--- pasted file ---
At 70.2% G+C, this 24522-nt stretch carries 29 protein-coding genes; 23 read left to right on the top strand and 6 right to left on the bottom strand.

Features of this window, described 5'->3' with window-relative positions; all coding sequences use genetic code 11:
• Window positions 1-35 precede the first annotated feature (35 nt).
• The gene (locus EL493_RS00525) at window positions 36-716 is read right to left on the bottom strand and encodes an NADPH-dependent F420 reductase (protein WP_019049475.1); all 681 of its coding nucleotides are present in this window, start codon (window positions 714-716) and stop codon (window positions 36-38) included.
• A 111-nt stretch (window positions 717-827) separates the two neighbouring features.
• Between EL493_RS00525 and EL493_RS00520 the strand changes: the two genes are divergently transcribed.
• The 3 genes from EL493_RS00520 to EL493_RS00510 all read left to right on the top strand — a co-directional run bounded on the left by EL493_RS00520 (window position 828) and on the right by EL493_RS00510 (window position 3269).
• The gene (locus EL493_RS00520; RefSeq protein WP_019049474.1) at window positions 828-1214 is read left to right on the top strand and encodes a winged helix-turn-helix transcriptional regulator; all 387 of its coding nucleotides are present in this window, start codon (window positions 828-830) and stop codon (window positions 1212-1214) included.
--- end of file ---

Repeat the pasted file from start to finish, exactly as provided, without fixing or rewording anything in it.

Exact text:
At 70.2% G+C, this 24522-nt stretch carries 29 protein-coding genes; 23 read left to right on the top strand and 6 right to left on the bottom strand.

Features of this window, described 5'->3' with window-relative positions; all coding sequences use genetic code 11:
• Window positions 1-35 precede the first annotated feature (35 nt).
• The gene (locus EL493_RS00525) at window positions 36-716 is read right to left on the bottom strand and encodes an NADPH-dependent F420 reductase (protein WP_019049475.1); all 681 of its coding nucleotides are present in this window, start codon (window positions 714-716) and stop codon (window positions 36-38) included.
• A 111-nt stretch (window positions 717-827) separates the two neighbouring features.
• Between EL493_RS00525 and EL493_RS00520 the strand changes: the two genes are divergently transcribed.
• The 3 genes from EL493_RS00520 to EL493_RS00510 all read left to right on the top strand — a co-directional run bounded on the left by EL493_RS00520 (window position 828) and on the right by EL493_RS00510 (window position 3269).
• The gene (locus EL493_RS00520; RefSeq protein WP_019049474.1) at window positions 828-1214 is read left to right on the top strand and encodes a winged helix-turn-helix transcriptional regulator; all 387 of its coding nucleotides are present in this window, start codon (window positions 828-830) and stop codon (window positions 1212-1214) included.